How BBC moved the cloud

I am not a fan of the news organisation because there are several inconsistencies in their reporting. However, there are key ideas in this interesting blog post on how they moved everything seamlessly, and I’d highlight the essential takeaways. I am not interested in the engineering behind it, but the engineering principles and some common sense associated with it.

Problem statement:

The BBC website is huge. Over half the UK population use it every week. Tens of millions more use it around the world. It has content in 44 different languages. And it offers over 200 different types of page — from programmes and articles, to games and food recipes.As is the case with tech, if you stand still, you go backwards. Until recently, much of the BBC website was written in PHP and hosted on two datacentres near London. That was a sensible tech choice when it was made in 2010; but not now.

The solution (and the motivation behind it):

Rebuilding a massive website could easily suffer from the Second System EffectIt’s all too easy for new projects to be over-ambitious with the requirements and the approach. A push for perfection makes it tempting to pick the most sophisticated solutions, rather than the simplest. We needed to prevent this, to ensure good value and delivery at pace. Here are some principles that helped us do this.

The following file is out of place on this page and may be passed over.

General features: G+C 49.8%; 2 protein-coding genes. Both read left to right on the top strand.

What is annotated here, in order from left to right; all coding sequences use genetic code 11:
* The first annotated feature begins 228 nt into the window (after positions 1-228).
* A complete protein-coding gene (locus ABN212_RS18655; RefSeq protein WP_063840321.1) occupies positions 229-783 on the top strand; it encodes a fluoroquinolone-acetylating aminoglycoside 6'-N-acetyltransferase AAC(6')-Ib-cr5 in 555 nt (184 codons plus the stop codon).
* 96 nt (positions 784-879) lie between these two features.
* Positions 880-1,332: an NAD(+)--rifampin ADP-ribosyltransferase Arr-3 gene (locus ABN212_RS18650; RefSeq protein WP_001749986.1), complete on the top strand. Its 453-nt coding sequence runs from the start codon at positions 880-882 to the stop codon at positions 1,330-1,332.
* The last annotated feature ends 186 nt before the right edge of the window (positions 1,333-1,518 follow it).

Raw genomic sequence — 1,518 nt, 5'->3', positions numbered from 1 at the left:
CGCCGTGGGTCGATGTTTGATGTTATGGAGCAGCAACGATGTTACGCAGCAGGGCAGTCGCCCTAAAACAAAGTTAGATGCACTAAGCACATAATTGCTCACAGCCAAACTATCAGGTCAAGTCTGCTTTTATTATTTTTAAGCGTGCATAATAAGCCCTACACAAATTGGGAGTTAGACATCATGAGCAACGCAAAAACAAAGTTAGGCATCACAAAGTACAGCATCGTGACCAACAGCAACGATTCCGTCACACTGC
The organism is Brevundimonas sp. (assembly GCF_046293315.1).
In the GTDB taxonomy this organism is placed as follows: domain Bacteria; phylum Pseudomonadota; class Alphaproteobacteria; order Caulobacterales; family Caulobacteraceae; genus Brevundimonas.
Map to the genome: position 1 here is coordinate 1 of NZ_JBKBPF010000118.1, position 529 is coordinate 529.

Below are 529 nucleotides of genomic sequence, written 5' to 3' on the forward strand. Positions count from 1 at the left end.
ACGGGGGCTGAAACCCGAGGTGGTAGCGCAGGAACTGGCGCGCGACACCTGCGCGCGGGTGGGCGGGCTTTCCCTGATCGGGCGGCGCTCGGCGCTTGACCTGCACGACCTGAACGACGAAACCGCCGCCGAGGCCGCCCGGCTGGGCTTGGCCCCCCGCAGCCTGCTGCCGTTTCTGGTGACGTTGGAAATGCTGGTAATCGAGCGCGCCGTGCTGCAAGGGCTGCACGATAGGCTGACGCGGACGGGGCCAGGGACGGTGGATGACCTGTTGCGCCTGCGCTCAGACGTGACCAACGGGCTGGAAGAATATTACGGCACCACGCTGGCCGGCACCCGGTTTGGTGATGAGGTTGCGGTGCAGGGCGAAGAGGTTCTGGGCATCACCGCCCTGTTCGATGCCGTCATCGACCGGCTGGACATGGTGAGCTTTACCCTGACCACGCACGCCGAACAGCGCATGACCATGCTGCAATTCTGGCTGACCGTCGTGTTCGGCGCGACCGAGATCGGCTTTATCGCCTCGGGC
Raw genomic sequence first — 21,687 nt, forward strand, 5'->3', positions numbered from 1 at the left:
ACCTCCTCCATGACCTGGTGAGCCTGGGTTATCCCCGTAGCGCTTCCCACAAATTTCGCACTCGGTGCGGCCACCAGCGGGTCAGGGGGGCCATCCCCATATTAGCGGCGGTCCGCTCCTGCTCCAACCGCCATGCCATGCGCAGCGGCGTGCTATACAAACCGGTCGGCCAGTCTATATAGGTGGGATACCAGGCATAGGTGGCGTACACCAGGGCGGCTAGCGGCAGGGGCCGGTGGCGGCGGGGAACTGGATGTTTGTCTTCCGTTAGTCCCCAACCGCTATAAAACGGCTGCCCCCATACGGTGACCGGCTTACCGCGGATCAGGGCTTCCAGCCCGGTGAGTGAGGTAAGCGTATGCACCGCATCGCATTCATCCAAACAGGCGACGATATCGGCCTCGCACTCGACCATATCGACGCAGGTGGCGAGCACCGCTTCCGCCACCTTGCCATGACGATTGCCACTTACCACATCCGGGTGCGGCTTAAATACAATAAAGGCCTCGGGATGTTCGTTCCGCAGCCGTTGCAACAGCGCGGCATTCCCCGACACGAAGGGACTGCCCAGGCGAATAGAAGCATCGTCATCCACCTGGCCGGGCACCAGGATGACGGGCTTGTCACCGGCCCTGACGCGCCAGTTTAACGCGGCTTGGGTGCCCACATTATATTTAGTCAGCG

I have mentioned this repeatedly here. The “latest” AI algorithm appears the best fit for a problem but there are numerous examples where the problem is not framed in the right context. It starts from the unstructured data and the enterprises expert their shiny new hire of a data scientist to “fix” it.

Here’s another key insight (and I believe, the most important one):

It’s hard to overstate the value of communication. Without it, teams cannot understand how their work fits alongside that of other teams. And without that understanding, they cannot see the opportunities to share and align. Teams may even start to distrust each other.

Communication brings understanding, and that allows the culture to change. Instead of teams doing their own thing in isolation, they naturally share, collaborate, and flex to each other’s needs. They go beyond what is strictly their team’s remit, knowing that others will too. Which ultimately makes a better solution for everyone.

Communication. Effective communication doesn’t start up in Slack channels. Please!

The solved this issue by addressing the core concerns and then freeing up resources to move forward. I think it is remarkable for it’s simplicity.

I actually love this onion diagram. This blog post (and the further series) is an essential read.